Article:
You may also need life insurance. Your surviving spouse may not be able to support the family on his or her own and may need to replace your earnings to maintain the family. And, you may also want to consult an attorney about establishing a trust to manage your children's assets in the event that both you and your spouse die at the same time.
Comfortable and looking forward to retirement
If you're in your 30s or 40s, you may be feeling comfortable. You've accumulated some wealth and you're thinking about retirement. Here's where estate planning overlaps with retirement planning. It's just as important to plan to care for yourself during your retirement as it is to plan to provide for your beneficiaries after your death.
You should keep in mind that even though Social Security may be around when you retire, those benefits alone may not provide enough income for your retirement years. Consider saving some of your accumulated wealth using other retirement and deferred vehicles, such as a 401(k) or individual retirement account (IRA). Use our wide variety of retirement savings calculators to help you determine how much you’ll need to save in order to live the life you want in retirement. (And check out our article, on how to estimate your retirement needs in six steps.)
Wealthy and worried
Depending on the size of your estate, you may need to be concerned about estate taxes. For 2021, $11,700,000 is effectively excluded from the federal gift and estate tax. Estates over that amount may be subject to the tax at a top rate of 40 percent. Similarly, there is another tax, called the generation skipping transfer (GST) tax, that is imposed on transfers of wealth made to grandchildren (and lower generations). For 2021, the GST tax exemption is also $11,700,000 and the top tax rate is 40 percent.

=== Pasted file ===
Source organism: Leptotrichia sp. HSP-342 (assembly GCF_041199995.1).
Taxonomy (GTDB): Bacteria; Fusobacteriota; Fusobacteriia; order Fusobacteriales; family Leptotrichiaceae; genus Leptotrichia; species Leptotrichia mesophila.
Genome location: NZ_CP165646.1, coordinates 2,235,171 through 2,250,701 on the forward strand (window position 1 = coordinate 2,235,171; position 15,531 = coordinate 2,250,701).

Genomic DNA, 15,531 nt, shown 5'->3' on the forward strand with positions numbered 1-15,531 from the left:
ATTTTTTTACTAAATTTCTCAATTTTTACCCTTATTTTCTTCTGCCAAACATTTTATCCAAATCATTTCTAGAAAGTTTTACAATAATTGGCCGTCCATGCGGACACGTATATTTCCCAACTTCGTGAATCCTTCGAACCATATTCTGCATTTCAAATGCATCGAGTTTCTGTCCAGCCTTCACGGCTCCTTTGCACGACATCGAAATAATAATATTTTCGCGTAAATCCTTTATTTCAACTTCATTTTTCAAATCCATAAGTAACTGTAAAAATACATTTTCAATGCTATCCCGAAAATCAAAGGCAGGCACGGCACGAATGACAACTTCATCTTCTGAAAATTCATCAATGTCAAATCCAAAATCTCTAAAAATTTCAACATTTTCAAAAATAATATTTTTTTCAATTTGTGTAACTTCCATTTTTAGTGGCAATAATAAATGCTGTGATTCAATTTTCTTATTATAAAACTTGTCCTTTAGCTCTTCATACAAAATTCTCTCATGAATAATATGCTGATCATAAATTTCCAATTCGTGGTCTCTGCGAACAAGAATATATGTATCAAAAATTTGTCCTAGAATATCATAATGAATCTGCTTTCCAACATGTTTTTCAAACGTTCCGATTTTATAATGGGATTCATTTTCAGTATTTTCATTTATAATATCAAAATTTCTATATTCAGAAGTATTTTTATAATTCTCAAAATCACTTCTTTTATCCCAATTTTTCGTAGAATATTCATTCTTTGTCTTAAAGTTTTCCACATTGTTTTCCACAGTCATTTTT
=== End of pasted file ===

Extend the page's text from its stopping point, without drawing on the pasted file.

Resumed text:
Note however that the Tax Cuts and Jobs Act, signed into law in December 2017, doubled the gift and estate tax basic exclusion amount and the GST tax exemption to $11,180,000 in 2018. After 2025, they are scheduled to revert to their pre-2018 levels and be cut by about one-half. Whether your estate will be subject to state death taxes depends on the size of your estate and the tax laws in effect in the state in which you live.
Elderly or ill
If you're elderly or ill, you'll want to write a will or update your existing one, consider a revocable living trust, and make sure you have a durable power of attorney and a health-care directive. Talk with your family about your wishes, and make sure they have copies of your important papers or know where to locate them.
Whatever stage of life you're in, remember...
There’s a lot to consider with regard to estate planning no matter what stage of life you’re at and the stakes – oftentimes the wellbeing and care of those you love most – couldn’t be higher. That’s why it’s important to enlist the help of a trusted and strategic professional to ensure you have the best possible plans in place for your specific situation and goals. It’s also why it’s essential to review and update all of your accounts, policies and beneficiaries on a regular basis, to be sure any necessary changes are made to reflect changes in circumstances or preference.
We help our clients do this through a proprietary Plan Well, Invest Well, Live Well™ strategy that provides comprehensive financial planning through every stage of your own life and beyond, to include the estate you want to leave to loved ones. See how we can help you to create a Plan Well, Invest Well, Live Well™ strategy for you and your loved ones now.
Presented by Principal/Managing Partner Laurence Hale, AAMS, CRPS®. Prepared by an independent third party for Commonwealth Financial Network®, copyright 2021. Securities and advisory services offered through Commonwealth Financial Network®, Member FINRA/SIPC, a Registered Investment Adviser. These materials are general in nature and do not address your specific situation. For your specific investment needs, please discuss your individual circumstances with your representative. Weiss, Hale & Zahansky Strategic Wealth Advisors does not provide tax or legal advice, and nothing in the accompanying pages should be construed as specific tax or legal advice. 697 Pomfret Street, Pomfret Center, CT 06259, 860-928-2341. http://www.whzwealth.com (http://www.whzwealth.com).